The case of a government oil company
Should the US government get into the oil and gas sector? Absolutely not! It is a capitalist country and….
Wait, maybe that makes sense.
Since 1975, the United States has been buying and selling oil for the Strategic Petroleum Reserve, a national stockpile established in times of emergency. This year, President Biden authorized the release of 180 million barrels of oil – a quarter of the total – to help tackle gasoline prices that soared to a high of $5.02 a gallon after Russia invaded Ukraine and the West imposed sanctions on Russian energy exports. At some point in the future, Washington will buy oil to replace this year’s releases.
Why not go a step or two further? On the national security website War on the Rocks, energy industry veterans Ryan Kellogg and David Brunnert argue for a national reserve of drilled but uncompleted oil and gas wells on federal lands that could be exploited in a crisis to add to American energy capacity. . This would give the government the ability to actually produce oil and gas, instead of just reselling barrels already purchased on the market. The government could own these unused wells or pay private sector companies to maintain and operate them if necessary.
Energy historian Gregory Brew of Yale University has suggested that the government could stabilize energy markets and lower prices by subsidizing oil refining operations in the United States or even creating a national refining company to increase gasoline production capacity without worrying about making a profit. President Biden has already said he is ready to use emergency government authorities to boost gasoline production, following the same playbook the government has used to ramp up vaccine production and address other pressing issues. during the COVID pandemic.
laissez-faire capitalism can only get you so far
Americans generally resist direct government involvement in the corporate sector, which has allowed corporate America to thrive and become hyper-efficient. But laissez-faire capitalism lost its luster as millions of manufacturing jobs left the United States for cheaper foreign countries and China became an economic superpower thanks to massive government support for industrial sectors. . Congress’s recent passage of the CHIPS+ Act, which will subsidize domestic semiconductor manufacturing, was a step toward more aggressive industrial policy in the United States, even amid complaints that it amounted to “good – to be companies”.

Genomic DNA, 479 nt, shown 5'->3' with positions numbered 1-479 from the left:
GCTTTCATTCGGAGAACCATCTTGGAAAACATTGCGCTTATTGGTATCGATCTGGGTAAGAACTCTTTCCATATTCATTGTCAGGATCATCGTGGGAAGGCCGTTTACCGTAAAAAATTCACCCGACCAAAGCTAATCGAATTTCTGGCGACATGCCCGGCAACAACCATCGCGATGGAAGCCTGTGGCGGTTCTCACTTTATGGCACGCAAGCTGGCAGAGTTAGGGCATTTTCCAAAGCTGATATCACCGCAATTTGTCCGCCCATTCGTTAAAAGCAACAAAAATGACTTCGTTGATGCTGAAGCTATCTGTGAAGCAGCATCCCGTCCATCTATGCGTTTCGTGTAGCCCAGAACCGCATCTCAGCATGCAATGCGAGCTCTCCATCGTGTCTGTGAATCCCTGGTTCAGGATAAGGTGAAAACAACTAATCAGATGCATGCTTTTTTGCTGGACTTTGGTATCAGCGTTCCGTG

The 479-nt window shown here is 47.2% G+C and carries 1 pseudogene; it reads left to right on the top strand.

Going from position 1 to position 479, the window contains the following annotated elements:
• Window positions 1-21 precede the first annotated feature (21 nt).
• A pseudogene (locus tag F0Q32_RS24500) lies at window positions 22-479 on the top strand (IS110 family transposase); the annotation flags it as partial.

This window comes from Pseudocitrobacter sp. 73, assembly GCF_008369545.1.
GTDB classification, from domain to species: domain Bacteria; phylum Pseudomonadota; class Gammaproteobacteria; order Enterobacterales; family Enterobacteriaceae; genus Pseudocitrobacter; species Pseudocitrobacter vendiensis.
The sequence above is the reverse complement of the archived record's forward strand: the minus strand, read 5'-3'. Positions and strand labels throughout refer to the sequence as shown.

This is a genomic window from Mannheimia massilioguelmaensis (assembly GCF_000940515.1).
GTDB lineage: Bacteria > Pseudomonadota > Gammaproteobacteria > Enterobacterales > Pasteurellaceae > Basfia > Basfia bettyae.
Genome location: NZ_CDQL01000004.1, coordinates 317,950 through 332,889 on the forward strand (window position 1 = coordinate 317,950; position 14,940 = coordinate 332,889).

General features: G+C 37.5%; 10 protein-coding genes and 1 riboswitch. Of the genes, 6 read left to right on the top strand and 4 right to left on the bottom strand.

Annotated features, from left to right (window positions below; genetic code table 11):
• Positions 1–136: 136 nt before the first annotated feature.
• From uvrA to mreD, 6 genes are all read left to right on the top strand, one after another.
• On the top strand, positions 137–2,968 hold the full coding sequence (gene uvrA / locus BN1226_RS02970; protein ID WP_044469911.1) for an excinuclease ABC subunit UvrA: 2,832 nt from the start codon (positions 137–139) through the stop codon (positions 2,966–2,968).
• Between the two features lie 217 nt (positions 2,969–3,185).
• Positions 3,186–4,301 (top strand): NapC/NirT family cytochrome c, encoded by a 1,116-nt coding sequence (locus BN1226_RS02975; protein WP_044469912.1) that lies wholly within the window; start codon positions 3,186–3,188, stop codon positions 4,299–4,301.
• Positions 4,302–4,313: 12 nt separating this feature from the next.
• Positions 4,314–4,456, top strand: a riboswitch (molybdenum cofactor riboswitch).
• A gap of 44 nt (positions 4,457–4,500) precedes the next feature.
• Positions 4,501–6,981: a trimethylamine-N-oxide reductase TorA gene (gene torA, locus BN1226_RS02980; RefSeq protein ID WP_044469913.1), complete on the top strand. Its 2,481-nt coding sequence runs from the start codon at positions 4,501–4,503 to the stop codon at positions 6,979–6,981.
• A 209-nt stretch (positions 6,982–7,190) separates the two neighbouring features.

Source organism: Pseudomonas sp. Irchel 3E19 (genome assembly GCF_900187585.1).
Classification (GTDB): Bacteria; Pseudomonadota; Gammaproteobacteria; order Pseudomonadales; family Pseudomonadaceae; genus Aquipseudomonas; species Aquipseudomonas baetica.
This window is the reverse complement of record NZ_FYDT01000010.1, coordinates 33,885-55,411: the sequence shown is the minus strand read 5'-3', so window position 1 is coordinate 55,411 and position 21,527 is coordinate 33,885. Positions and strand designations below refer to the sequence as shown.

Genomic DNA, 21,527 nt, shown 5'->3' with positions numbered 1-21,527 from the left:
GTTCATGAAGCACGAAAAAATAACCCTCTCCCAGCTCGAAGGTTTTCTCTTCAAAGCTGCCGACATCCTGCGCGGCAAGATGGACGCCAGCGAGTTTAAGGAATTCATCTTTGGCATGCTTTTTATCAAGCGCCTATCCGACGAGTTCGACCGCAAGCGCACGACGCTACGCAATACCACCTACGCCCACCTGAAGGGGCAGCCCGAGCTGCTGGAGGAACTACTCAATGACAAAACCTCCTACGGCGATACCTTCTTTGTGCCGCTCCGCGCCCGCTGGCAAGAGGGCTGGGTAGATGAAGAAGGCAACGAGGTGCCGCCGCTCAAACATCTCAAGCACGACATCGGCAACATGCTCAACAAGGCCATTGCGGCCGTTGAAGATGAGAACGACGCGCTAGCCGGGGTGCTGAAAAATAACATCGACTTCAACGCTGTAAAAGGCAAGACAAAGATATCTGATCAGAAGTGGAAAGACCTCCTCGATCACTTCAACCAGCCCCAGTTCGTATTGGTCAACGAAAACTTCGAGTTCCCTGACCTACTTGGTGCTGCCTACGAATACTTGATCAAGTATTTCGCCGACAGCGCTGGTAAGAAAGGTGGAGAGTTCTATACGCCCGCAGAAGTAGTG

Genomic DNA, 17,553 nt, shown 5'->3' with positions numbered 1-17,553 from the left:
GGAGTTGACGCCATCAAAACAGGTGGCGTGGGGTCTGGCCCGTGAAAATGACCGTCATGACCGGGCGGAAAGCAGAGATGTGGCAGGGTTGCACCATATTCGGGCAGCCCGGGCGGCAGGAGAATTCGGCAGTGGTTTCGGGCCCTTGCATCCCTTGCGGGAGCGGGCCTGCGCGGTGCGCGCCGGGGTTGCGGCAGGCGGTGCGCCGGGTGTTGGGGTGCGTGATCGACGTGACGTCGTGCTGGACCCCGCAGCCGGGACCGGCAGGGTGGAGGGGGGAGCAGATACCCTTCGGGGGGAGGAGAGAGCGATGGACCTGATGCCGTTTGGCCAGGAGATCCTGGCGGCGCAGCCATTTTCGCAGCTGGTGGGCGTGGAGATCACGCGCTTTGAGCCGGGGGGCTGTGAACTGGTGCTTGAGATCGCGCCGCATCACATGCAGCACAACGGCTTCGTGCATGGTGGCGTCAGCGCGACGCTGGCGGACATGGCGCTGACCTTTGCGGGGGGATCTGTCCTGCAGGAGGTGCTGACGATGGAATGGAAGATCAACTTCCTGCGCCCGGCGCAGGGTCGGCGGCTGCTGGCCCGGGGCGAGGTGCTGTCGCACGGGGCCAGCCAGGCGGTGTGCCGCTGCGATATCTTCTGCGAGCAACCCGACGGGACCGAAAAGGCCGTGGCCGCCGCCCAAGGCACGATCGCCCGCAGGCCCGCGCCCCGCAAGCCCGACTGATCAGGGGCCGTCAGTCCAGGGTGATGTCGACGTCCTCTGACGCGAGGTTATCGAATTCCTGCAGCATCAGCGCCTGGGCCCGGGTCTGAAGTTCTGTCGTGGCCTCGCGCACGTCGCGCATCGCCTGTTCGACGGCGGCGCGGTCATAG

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America’s energy industry is renowned for its independence, but the cowboy swagger has caved in to a tough economy as climate change upends the oil and gas business model and investors sour on the energy bets. Pressure to reduce carbon consumption is making energy companies reluctant to add oil and gas production capacity and invest in long-term projects. US refinery capacity, for example, has fallen slightly since 2020, when COVID hit, everyone crashed, and the fossil fuel industry lost billions of dollars. Demand has boomed during the recovery, but refiners still don’t want to add capacity that might not generate a healthy return until renewables start replacing carbon. Constrained capacity was one of the factors pushing gasoline prices to historic highs earlier this year.
The profit motive in oil and gas no longer generates all the products consumers need today. As a solution, Kellogg and Brunnert argue for a new “Energy Security Administration” that would ensure sufficient supplies of oil and gas, including refining capacity and energy transmission infrastructure. Capacity targets would be higher than what the mainstream market could support, but unused capacity would be disabled in normal times. While government could set priorities, it would partner with industry to piggyback on existing projects and technical expertise. Contracts should be structured so that the government cannot preempt profitability by forcing excessive production and energy companies cannot defraud taxpayers by obtaining subsidies to produce what they would do anyway.
This could irritate environmentalists
Environmentalists might howl about fossil fuel production subsidies. Conservatives may regret the government’s involvement in board decision-making. But the Biden administration’s bash-and-coax strategy isn’t much better, and it’s not clear that any president can effectively balance the need to tackle climate change with a shortage of the fossil fuels we depend on. today. Oil and gas prices have fallen slightly over the past six weeks, but the crisis could deepen further this winter as Ukraine and its allies attempt to cut Russian energy exports and Russia seeks ways to retaliate.
Currently, there is not much discussion in Washington about an operational role for the US government in the domestic energy industry. Yet the United States is unusual in this respect, given that virtually all of the OPEC oil cartel governments either control or play a major role in their domestic oil industries. The reason Biden has “asked” countries like Saudi Arabia and Venezuela to produce more oil is that those governments can choose to do so, while here in the US the president can kindly ask ( or beg) but not coerce private companies. companies to produce more energy.
The ambitious Cut Inflation Act, which Democrats may be able to pass by the end of the summer, includes some federal intervention in national energy markets. The bill includes $375 billion for clean energy incentives, but also some measures that could spur new oil and gas production and make it easier to transport fossil fuels. If the bill is passed, it could serve as a model to pave the way for cleaner energy in the future while preserving the fossil fuels we depend on today. If we’ve learned anything from 2022, it’s that neither of these things excludes the other.
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